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Each era has its own state and statesmen and its own foreign policy

States' policies change when their leaders change or when their circumstances change or when their policies reach a dead end. All of this has happened to the Saudi foreign policy. Therefore, it is only logical to expect some change along this front. However, the question is where, how and when?

The road leading to a dead end in the collapsing Arab east was not entered by Saudi policy alone. It was also ventured through by the US foreign policy. Therefore, it would seem futile to talk about differences between the two countries on how to deal with events in the region. Yet, we have not seen or heard last Tuesday's disagreements when US President Barak Obama arrived in Riyadh on top of a high level delegation that was not confined to his cabinet members. Obama brought with him all the friends and Saudi Arabia as well as his Republican foes on an extraordinary mission to offer condolences for the death of the late Saudi monarch King Abdullah bin Abd Al-Aziz and to reinvigorate the close strategic ties on the eve of a new era under the authority of the country's new monarch King Salman bin Abd Al-Aziz. The president held a long working session with the leading officials of the new Saudi leadership, which brought together, for the first time, three generations: the generation of the founders (the King), the generation of the transitional period (Crown Prince Migrin) and the future generation (the Deputy Crown Prince Muhammad bin Nayif).

It is clear that Obama together with the rest of the world deals with Saudi Arabia as a constant in changing, and even collapsing, world. However, this is the only reality agreed upon and then it becomes misty when the following question is raised: How do we arrest the collapse of the Arab East?

This question must have been present during the meeting of the two leaders. However, we do not know what is the first measure with which the process of arresting the collapse will begin. Will it be the war on ISIL? Or will it be stopping the war in Syria? Or will it be something in Yemen, Saudi Arabia's backyard? The arguments about these issues, as well as other issues, should conclude with an obvious fact, namely that the previous policies, whether Saudi or American, have failed to stop the collapse. There are in the meantime other Arab countries that are about to join the list of failing states. This necessitates searching for and developing a new policy. Yet, this cannot be achieved without acknowledging that the cooperation and coordination among the three states capable of arresting this collapse has not been good. At times it was not even existent. At times there was some repulsion and dissension among them. These states are Saudi Arabia, Turkey and the United States of America. The latter, although not a regional power, it is powerfully present by virtue of its military bases, its fleets, its influence, its concerns and its interests. The lack of communication among these states led to a tension in their relations, all of them. For instance, the Saudi – US mutual understanding was not at its best when it came to interpreting the Arab Spring and its repercussions. The same would apply to that between Riyadh and Ankara as well as to that between Ankara and Washington. The outcome has been what we all see and are all living through.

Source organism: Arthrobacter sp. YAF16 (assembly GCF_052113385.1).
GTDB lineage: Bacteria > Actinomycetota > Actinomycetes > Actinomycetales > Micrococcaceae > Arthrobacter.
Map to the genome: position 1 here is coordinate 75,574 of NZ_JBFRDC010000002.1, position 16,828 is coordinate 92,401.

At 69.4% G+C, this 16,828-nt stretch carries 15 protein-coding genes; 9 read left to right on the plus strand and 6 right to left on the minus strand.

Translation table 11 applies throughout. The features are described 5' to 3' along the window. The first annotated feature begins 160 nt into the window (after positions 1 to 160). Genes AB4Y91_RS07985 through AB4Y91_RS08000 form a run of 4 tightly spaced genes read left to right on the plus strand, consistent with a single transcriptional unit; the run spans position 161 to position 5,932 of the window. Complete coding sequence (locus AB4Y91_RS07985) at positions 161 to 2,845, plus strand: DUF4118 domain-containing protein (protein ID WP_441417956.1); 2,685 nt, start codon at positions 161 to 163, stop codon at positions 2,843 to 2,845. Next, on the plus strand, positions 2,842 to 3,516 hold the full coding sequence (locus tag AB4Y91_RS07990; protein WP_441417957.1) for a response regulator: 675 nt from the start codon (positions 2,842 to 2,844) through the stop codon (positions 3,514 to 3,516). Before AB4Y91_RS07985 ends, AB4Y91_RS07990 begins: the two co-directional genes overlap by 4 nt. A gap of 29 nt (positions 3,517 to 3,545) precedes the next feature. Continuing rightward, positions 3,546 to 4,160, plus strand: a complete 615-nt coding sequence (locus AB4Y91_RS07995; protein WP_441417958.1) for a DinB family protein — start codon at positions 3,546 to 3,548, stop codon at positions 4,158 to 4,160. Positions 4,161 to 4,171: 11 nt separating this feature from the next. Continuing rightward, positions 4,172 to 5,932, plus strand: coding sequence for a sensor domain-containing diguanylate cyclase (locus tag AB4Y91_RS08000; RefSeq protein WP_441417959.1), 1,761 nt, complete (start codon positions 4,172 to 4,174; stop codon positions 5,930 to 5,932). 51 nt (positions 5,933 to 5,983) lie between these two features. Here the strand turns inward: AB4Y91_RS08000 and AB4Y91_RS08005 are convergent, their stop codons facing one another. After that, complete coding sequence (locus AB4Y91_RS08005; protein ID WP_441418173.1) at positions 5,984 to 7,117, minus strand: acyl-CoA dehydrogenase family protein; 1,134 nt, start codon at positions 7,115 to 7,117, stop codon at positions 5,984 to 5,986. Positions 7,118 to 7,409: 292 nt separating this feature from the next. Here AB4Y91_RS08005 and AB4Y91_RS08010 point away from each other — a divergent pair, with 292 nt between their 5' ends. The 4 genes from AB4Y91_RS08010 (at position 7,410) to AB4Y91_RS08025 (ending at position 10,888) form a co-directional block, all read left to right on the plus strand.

Saudi Arabia should return to the policy of inclusivity that distinguished it during past decades and through which it succeeded in resolving more than just one crisis. The best illustration of this policy is the Taif Agreement of 1989, which ended the Lebanese civil war. What happened actually is that Saudi calm diplomacy brought together all the Lebanese factions, including its own friends and the friends of others. Even those who had abused Saudi Arabia were invited. They were all left to negotiate freely in that mountain resort city known for its temperate climate. The minister of foreign affairs Prince Saud Al-Faysal and the head of intelligence at the time Prince Turki Al-Faysal only intervened when necessary to remove hurdles and propose middle ground solutions away from the watch of the media. Eventually, they succeeded in accomplishing peace and Lebanon continues to live in its shade despite the war in Syria and the encroachment by Hezbollah.